For, consider the case which I was just supposing; that lively sense of the beauty of all nature, that indescribable feeling of delight which arises out of the consciousness of health, and strength and power. Suppose that we abandon ourselves to such impressions without restraint, and is it not manifest that they are the extreme of godless pride and selfishness? For do we not know that in this world, and close to us wherever we are, there is, along with all the beauty and enjoyment which we witness, a large portion also of evil, and of suffering? And do we not know that He who gave to the earth its richness, and who set the sun to shine in the heavens, and who gave to us that wonderful frame of body and mind, whose healthful workings are So delightful to us, that He gave them that we might use both body and mind in His service; that the soldier has something else to do than to gaze like a child on the splendour of his uniform or the brightness of his sword; that those faculties which we feel as it were burning within us, have their work before them, a work far above their strength, though multiplied a thousand fold; that the call to them to be busy is never silent; that there is an infinite voice in the infinite sins and sufferings of millions which proclaims that the contest is raging around us; that every idle moment is treason; that now it is the time for unceasing efforts; and that not till the victory is gained may Christ's soldiers throw aside their arms, and resign themselves to enjoyment and to rest?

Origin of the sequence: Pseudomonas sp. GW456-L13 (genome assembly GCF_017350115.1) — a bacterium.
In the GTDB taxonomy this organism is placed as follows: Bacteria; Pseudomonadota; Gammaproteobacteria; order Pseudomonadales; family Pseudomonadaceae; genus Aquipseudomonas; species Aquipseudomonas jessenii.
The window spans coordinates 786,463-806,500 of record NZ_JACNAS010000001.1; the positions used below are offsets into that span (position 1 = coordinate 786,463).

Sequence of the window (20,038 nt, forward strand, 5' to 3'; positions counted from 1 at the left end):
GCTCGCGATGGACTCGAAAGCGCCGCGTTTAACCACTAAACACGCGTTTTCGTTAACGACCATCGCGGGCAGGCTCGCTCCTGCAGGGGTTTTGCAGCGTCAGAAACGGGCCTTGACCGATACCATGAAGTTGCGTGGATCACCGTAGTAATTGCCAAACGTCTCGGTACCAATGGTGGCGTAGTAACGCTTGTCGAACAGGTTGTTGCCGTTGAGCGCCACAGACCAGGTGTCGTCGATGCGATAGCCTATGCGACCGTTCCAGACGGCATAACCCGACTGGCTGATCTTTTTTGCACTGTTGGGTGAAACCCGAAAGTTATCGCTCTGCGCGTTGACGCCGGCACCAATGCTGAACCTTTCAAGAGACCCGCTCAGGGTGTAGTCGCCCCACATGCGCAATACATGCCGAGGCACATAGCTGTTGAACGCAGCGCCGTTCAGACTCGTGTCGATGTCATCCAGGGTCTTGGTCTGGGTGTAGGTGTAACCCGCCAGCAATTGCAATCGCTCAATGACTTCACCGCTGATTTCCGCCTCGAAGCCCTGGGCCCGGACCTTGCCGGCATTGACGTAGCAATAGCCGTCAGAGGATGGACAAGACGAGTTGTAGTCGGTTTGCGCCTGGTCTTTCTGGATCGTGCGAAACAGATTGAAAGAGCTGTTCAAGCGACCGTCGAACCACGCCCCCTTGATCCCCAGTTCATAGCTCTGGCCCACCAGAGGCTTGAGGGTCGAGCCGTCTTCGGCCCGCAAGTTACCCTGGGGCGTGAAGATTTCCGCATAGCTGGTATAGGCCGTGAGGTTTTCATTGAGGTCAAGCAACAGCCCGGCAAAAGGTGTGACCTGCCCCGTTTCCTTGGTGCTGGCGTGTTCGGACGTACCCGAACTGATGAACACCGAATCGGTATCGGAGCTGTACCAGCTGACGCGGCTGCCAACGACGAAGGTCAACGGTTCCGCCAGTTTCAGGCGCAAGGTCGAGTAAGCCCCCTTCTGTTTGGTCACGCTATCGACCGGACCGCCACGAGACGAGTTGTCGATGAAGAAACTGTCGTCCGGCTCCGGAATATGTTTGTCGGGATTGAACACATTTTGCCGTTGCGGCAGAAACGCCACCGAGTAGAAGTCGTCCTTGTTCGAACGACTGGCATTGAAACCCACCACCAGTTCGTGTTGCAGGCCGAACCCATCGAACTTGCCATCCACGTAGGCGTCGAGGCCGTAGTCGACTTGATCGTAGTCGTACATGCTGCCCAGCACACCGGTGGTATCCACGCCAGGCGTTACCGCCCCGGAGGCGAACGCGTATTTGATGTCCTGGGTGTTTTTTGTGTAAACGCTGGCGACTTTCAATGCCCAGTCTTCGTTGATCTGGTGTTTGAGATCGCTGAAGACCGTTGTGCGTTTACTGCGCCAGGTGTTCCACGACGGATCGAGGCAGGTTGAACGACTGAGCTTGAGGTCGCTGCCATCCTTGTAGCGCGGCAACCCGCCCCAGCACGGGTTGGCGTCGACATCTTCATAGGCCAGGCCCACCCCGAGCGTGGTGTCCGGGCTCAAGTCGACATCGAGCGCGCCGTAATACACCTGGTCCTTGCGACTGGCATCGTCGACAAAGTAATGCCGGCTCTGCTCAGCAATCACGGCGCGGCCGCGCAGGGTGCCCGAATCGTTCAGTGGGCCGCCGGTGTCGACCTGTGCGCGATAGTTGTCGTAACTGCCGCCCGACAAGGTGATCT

Then when we turn to the words, "our life is hid with Christ in God," the exceeding greatness of Christ's promises rises upon us in something of the fulness of their reality. Some may know the story of that German nobleman, whose life had been distinguished alike by genius and worldly distinctions, and by Christian holiness; and who, in the last morning of his life, when the dawn broke into his sick chamber, prayed that he might be supported to the window, and might look once again upon the rising sun. After looking steadily at it for some time, he cried out, "Oh! if the appearance of this earthly and created thing is so beautiful and so quickening, how much more shall I be enraptured at the sight of the unspeakable glory of the Creator Himself!" That was the feeling of a man whose sense of earthly beauty had all the keenness of a poet's enthusiasm; but who, withal, had in his greatest health and vigour preserved the consciousness that his life was hid with Christ in God; that the things seen, how beautiful soever, were as nothing to the things which are not seen. And so, if from the feeling of natural enjoyment we turn, at once thankfully and earnestly, to remember God's service, and to address ourselves to his work; and sadly remember, that, although we can enjoy, yet that many are suffering; and that, whilst they are so, enjoyment in us for more than a brief space of needful rest cannot but be sin; then there must come upon us, most strongly, the impression of that life where sin and suffering are not; where not God's works only, but God Himself is visible; where the vigour and faculties which we feel within us are not the passing strength of a decaying body, nor the brief prime of a mind which in a few years must sink into dotage; but the strength of a body incorruptible and eternal, the ripeness of a spirit which shall go on growing in wisdom and love for ever.